Feds score lower in use of travel IT
- By Kathleen Hickey
- Jan 31, 2008
The Bush administration and Congress are doing a lackluster job of using technology to improve business travel, according to a recent report from the National Business Travel Association.
NTBA's 'Business Travel Government Affairs Report Card,' released Monday, noted that only marginal progress has been made and significant work remains to improve business travel with new government technology initiatives. Overall, the group gave Congress and the Bush administration a C+ for their efforts.
'It's a mixed bag,' said C. Stewart Verdery Jr. of the Washington-based Monument Policy Group, a federal public policy consulting group and lead government relations consultant for NBTA. 'There are some successes but more clearly could be done in terms of detection equipment, systems integration, identity documents ' all those areas where technology can enhance security and cut travel time and aggravation.'
NBTA's report said little or no progress has been made with deployment of the Federal Aviation Administration's 'NextGen' satellite-based air traffic control system, even though a new system is universally supported by the aviation community. Currently there are no new funding streams for the initiative. The current FAA system uses antiquated technology leading to flight delays and legislative gridlock is blocking the necessary funding changes to invest in a 21st century system, the report said.
Only marginal progress has been made and significant work remains on the domestic Registered Traveler program, designed to create shorter lines and more predictable screening times for frequent business travelers in the United States, said the association. NBTA noted in the report that 'the Transportation Security Administration leadership continues to demonstrate tepid support for [Registered Traveler] and has rejected equipment by vendors to streamline the screening process.'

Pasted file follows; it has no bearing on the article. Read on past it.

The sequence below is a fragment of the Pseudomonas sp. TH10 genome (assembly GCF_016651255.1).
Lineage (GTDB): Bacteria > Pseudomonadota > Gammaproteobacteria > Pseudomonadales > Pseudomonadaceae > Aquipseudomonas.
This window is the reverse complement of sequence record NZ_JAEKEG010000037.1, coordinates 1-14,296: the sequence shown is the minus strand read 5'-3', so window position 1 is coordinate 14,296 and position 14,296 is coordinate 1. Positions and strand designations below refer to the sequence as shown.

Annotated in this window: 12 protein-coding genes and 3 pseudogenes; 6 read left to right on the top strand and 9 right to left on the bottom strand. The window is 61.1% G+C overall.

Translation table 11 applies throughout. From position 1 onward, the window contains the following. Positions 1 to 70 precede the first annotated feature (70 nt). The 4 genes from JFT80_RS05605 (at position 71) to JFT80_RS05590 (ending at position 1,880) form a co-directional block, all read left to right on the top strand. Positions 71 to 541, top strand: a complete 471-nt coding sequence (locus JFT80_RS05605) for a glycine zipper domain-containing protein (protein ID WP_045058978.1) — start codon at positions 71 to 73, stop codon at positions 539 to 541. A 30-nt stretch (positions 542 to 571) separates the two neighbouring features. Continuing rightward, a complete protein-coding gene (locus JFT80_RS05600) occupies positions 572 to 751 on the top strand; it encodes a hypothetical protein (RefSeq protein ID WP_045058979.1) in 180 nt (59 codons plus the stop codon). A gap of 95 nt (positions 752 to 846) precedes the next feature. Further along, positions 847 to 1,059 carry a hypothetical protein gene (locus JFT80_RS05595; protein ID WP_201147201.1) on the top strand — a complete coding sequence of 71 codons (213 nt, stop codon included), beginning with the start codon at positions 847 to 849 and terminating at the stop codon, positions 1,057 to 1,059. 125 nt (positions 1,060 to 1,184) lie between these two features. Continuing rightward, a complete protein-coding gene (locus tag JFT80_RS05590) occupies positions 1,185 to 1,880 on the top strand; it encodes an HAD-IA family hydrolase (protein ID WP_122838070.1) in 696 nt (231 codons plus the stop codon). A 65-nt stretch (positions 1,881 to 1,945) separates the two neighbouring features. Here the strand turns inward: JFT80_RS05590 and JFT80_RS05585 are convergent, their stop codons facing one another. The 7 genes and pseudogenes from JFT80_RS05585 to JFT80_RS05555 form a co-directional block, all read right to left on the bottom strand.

On the positive side, the group noted that Congress passed legislation to allow Registered Traveler cards for TSA checkpoint purposes and government agencies began exploring the use of kiosks for biometric departure checks for international passengers. The association recommends doubling the enrollment in Registered Traveler programs and expanding the program to additional hub airports (currently 13 airports are in the program), while increasing government support for the program.
Significant progress has been made but more work remains for the government's International Registered Traveler (IRT) program, again designed to speed thoroughly vetted international travelers through immigration processing. Despite public support for the program, Customs and Border Protection failed to launch the program for overseas travelers, the report said.
However, Congress enacted legislation requiring the Homeland Security Department to begin rule-making for the program during 2008 and to deploy it at the top 20 international-arrival airports by 2010. Additionally, CBP completed rollout of the air NEXUS IRT program for Canadian flights into the U.S.
On the Western Hemisphere Travel Initiative (WHTI), NBTA gave the government a B+ ' significant progress made but more work remains. While implementation for air travel went relatively smoothly, the huge demand for the program in the United States and Canada drove up passport wait times to unprecedented levels, which have since been successfully addressed by the State Department.
NBTA noted that Congress enacted legislation supported by NBTA to delay WHTI implementation for land and sea travel until no earlier than July 2009 and that DHS successfully negotiated agreements with four states to produce Enhanced Driver's Licenses (EDL) suitable for WHTI purposes.
The group recommends that DHS deploy passport cards and EDLs in advance of WHTI's 2009 land and sea deadline and that State ensure handling of passport and passcard applications within reasonable time frames.
NBTA gave the government a B+ for its Visa Processing and the Visa Waiver Program, expressing concern with the new Electronic Travel Authorization (ETA) programs for VWP travelers, funded by Congress for implementation this year.
While wait times for visa interviews dropped in many locations and Congress funded a new program to investigate flexible interview techniques such as videoconferencing, NBTA would like to see the ETA designed in a way that does not impede last-minute business travel from VWP nations. NBTA also recommended more investment in visa processing capabilities.
'In aggregate we see technology as a way to really improve the travel process,' Verdery said.
Kathleen Hickey is a freelance writer for GCN.